|Crocodiles, Mbandaka market, RDC|
In the framework of research at AfricaMuseum, Tervuren, I’m working on a project provisionally entitled ‘Bushmeat: The culture and economy of eating wild animals in central Africa’. The objective of the research is to study the urban appetite for bushmeat in a culturally sensitive way and to give voice to the hunters, transporters, traders, consumers and other protagonists in bushmeat crisis dynamics.
This blog entry is a way of sharing my current research and inviting
colleagues to share their work in the event of common research interests. Any
collaboration on these themes will be welcomed. Please contact: email@example.com
|Smoked monkey meat, Mankoto, Salonga Park, DRC|
Wildlife conservation and the
illegal wildlife trade have become political priorities and a household concern
in much of the world. Elephants are being massacred with military weapons for
their ivory while rhinos are being poached to extinction for the perceived
medicinal and symbolic characteristics of their horn. Less well-known, but
equally serious, are the dynamics of over-hunting in central Africa to satisfy
urban demand for wild meat. Once sustainable, hunting has become a massive
commercial business to feed the region’s swelling cities.
The ‘bushmeat crisis’ referred
to by conservationists is real: every year, central Africans consume
approximately half as much bushmeat as Brazil produces beef. Ecocide for
environmentalists, eating wild animals is just a way of life for many people in
Africa. Law enforcement, awareness-building and community involvement are some
of the measures being implemented but the slaughter goes on.
|Bonobo in natural habitat, Kokolopori, DRC|
|Protected species poster, Equateur Province, DRC|
attachment to bushmeat, its political economy, urban consumption trends and the
legal framework are the keys to understanding the challenges and solutions.
Based on extensive field interviews and a comprehensive review of the relevant
literature, this volume presents a startling account of one of the
Anthropocene’s catastrophes in the making.
|Menu, Kisangani restaurant, DRC|
This research provides an interdisciplinary account of
bushmeat consumption in central Africa. Culture, economy, biodiversity, public
health and conservation law and enforcement are its main themes. Practically
all forms of wildlife from the largest emblematic mammals to the smallest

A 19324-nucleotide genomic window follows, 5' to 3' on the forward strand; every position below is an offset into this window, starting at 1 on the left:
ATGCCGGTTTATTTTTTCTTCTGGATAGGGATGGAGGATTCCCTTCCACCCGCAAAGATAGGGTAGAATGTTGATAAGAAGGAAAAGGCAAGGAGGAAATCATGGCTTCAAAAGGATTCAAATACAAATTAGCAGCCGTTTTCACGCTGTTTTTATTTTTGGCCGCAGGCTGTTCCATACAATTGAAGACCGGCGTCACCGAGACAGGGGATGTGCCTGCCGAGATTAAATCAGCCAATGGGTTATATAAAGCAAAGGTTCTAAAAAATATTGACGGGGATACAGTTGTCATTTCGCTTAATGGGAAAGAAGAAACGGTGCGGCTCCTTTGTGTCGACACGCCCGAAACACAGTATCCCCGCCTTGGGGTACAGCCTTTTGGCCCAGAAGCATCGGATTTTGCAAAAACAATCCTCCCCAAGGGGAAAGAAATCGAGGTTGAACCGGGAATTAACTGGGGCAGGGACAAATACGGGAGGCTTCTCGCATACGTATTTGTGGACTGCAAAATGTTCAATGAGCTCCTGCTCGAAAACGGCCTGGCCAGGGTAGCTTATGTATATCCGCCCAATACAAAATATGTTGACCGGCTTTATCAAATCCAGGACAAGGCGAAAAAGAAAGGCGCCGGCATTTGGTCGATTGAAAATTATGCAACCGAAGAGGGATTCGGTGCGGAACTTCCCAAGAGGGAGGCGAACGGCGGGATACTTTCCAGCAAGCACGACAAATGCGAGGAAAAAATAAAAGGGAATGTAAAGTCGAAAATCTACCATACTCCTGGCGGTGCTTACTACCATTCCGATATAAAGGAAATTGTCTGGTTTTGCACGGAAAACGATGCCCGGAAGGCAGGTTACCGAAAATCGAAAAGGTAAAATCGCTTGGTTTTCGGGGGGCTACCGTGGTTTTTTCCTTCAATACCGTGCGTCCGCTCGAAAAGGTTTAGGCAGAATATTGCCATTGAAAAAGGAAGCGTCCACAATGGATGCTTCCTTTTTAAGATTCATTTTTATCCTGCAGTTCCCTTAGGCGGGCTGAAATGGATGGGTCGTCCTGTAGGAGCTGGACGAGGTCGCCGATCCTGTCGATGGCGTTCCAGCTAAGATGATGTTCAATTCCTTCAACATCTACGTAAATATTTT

invertebrates are eaten. The shift from subsistence rural consumption to
commercialised urban use can be explained by the development of trade networks
(ranging from the small-scale and informal to the well-organized and
politically connected), urbanisation dynamics, cultural and symbolic attachment
and institutional constraints. All of these elements translate into soaring
bushmeat consumption on the urban landscape - be it at home, as street food or
in restaurants. It has direct consequences on biodiversity, local economies and
This research is necessary
because it will contribute to wildlife management strategies by informing policy decisions. Donors are investing
millions of dollars every year in the region to improve wildlife management in
and outside of national parks but they are only recently trying to implement
actionable ideas about the drivers and obstacles to behavior change regarding
bushmeat consumption. It is also necessary because of its compelling content.
It tells the story of a multifaceted global problem that is little-known - and
often ideological and judgmental. There is a biodiversity element. The Congo
Basin in home to the world’s second largest contiguous rainforest and wildlife
directly contributes to the sustainability of the forest. The ‘empty forest’
syndrome needs to be made known – without wild animals, forest dynamics suffer.
The urban bushmeat trade is an important contribution to local economies:
multiple levels of actors earn their livings from bushmeat. The research also reveals
a worrying public health dimension: the countries in the region have little or
no large-scale animal production or ranching industries so meat is either
imported or harvested from the wild. Studies show the importance of bushmeat to
both urban and rural diets. Another public health dimension relates to animal-to-human diseases such as HIV and Ebola.
|Me with hunters, Luki Biosphere Reserve, DRC|
|Wire cables for sale for hunting snares, Tshupa Province, DRC|